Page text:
With the frequency and clinical phenotypes of PD-MCI having been explored in extensive studies of the past, factors influencing the heterogeneity of PD‐MCI include genetics, premorbid functioning/cognitive reserve, the environment, and definitions used for PD-MCI [24], while the thorough pathogenetic mechanisms are not well investigated. Currently, research studies increasingly suggest that the imbalance of neurotransmitters may largely contribute to the occurrence and progression of MCI in PD patients, but which is deserved to be verified [25]. In response to these claims, existing pharmacological and nonpharmacological measures have been identified to be typically marginal and nonsustained coupled with potential adverse effects.

In combination with the current situation, it is essential and urgent for more pundits to further explore and summarize the possible mechanisms underlying the onset and evolution of PD-MCI in order to establish more standardized management tactics.

2.2. PDD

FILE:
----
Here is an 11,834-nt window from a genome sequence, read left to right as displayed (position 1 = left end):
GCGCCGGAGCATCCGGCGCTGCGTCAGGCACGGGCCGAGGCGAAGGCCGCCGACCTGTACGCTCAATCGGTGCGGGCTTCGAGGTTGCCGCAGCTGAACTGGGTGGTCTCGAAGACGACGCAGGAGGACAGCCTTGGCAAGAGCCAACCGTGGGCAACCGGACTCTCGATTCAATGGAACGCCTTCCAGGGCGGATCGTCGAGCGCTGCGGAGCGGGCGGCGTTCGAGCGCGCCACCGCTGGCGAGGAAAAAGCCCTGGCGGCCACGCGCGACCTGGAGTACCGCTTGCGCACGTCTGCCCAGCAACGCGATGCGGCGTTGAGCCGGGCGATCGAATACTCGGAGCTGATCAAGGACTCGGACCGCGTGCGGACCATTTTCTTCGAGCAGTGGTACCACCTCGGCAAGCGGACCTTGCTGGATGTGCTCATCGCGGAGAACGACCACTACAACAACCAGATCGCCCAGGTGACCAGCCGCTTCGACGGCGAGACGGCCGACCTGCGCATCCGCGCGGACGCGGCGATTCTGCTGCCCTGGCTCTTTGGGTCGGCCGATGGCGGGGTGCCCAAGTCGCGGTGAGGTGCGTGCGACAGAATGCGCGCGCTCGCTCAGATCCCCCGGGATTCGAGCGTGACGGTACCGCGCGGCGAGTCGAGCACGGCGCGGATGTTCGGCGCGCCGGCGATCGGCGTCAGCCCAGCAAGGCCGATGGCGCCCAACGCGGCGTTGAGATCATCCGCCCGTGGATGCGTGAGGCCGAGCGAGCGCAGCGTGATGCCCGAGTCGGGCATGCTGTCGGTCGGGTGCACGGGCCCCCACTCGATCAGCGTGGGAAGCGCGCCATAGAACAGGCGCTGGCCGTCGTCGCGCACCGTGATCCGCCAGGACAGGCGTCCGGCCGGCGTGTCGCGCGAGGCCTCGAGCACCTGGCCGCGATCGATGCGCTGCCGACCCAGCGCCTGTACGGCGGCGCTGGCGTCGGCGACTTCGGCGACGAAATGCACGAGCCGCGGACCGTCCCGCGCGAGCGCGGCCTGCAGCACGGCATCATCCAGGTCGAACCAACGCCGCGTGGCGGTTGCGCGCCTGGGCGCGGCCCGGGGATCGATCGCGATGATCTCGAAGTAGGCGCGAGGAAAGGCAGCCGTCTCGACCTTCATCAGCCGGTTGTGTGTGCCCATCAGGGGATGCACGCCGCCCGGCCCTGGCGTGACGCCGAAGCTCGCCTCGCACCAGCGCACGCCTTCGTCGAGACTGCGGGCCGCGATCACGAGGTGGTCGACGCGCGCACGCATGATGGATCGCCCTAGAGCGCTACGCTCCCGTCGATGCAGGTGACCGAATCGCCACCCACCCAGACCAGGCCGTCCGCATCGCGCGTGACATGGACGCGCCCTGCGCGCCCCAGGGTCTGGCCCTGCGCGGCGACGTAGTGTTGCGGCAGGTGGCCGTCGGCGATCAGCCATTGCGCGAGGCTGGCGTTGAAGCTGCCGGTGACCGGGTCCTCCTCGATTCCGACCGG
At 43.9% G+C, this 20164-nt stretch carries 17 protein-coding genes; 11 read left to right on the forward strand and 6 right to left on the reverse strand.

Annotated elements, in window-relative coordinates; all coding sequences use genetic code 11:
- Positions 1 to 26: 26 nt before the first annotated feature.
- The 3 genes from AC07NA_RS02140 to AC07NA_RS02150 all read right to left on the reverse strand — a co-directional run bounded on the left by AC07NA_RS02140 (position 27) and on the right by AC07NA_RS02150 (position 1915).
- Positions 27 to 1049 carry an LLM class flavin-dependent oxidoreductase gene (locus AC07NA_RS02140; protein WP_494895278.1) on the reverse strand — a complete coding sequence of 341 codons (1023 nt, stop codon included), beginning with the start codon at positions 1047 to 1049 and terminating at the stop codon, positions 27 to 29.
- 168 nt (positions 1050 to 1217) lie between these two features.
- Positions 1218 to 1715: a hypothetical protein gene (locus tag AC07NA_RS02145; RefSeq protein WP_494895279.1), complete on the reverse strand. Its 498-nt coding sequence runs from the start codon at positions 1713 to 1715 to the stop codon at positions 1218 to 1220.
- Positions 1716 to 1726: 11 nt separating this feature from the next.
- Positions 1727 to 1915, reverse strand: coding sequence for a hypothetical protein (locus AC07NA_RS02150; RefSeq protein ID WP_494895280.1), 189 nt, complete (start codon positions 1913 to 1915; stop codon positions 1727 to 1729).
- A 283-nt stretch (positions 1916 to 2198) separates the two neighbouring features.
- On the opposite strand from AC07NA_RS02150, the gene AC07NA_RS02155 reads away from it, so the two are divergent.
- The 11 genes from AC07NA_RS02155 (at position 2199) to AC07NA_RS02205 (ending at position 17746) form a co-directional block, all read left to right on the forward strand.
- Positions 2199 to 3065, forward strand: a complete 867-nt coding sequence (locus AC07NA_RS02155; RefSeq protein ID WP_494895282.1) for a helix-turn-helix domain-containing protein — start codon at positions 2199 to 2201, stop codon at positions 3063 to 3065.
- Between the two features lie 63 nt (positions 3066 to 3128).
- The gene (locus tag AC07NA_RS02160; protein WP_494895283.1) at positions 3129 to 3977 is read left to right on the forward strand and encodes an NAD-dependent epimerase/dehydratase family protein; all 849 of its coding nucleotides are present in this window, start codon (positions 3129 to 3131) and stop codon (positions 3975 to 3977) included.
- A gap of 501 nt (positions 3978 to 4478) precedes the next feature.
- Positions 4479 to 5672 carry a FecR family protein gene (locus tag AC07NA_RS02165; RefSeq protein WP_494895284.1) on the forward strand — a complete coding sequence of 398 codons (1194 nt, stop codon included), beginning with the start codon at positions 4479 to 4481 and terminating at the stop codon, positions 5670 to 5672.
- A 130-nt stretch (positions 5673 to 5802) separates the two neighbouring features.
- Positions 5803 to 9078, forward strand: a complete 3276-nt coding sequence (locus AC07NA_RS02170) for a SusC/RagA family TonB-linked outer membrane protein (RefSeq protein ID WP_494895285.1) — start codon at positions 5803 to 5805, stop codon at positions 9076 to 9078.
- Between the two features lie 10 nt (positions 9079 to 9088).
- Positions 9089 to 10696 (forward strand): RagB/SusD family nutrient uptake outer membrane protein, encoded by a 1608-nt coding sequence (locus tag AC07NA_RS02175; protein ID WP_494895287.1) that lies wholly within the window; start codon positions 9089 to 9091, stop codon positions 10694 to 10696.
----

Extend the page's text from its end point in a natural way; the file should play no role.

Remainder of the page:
PDD exhibits a more devastating cognitive impairment, which has been identified as a late manifestation of PD with high prevalence, disability rate, and poor response to treatment. A subset of patients who are diagnosed with PD or PD-MCI can eventually deteriorate into PDD along with the extension of disease course. The epidemiological survey conducted by Aarsland et al. [26] showed that PD patients suffered from dementia with a high prevalence ranging from 24% to 31% for rough estimation. In another prospective multicentral clinical study from Sydney, Australia, 136 cases of PD patients with definite pathological diagnosis were recruited, approximately 28% of whom inevitably progressed to dementia after a follow-up of 5 years, nearly 48% after 15 years of follow-up, and over 83% after 20 years of follow-up [2]. But interestingly, Reid et al. [27] reported that patients with PD would convert to dementia at the age of 70 or so, implying that dementia had nothing to do with the time of onset of PD. PDD is one relatively common nonmotor feature for PD individuals with a high frequency in later disease stages, which further increases the physical and psychological stress on patients and their families. There is stark evidence that PD patients with dementia can still double the risk of mortality in PD counterparts who do not develop dementia after adjusting for the motor symptoms [28]. Although the two patterns of cognitive impairment of early (5–10 years after the occurrence of PD) and late (after 10 years) onset of PDD are similar, the former is more serious than the latter in speech dysfunction before coexisting with dementia [27].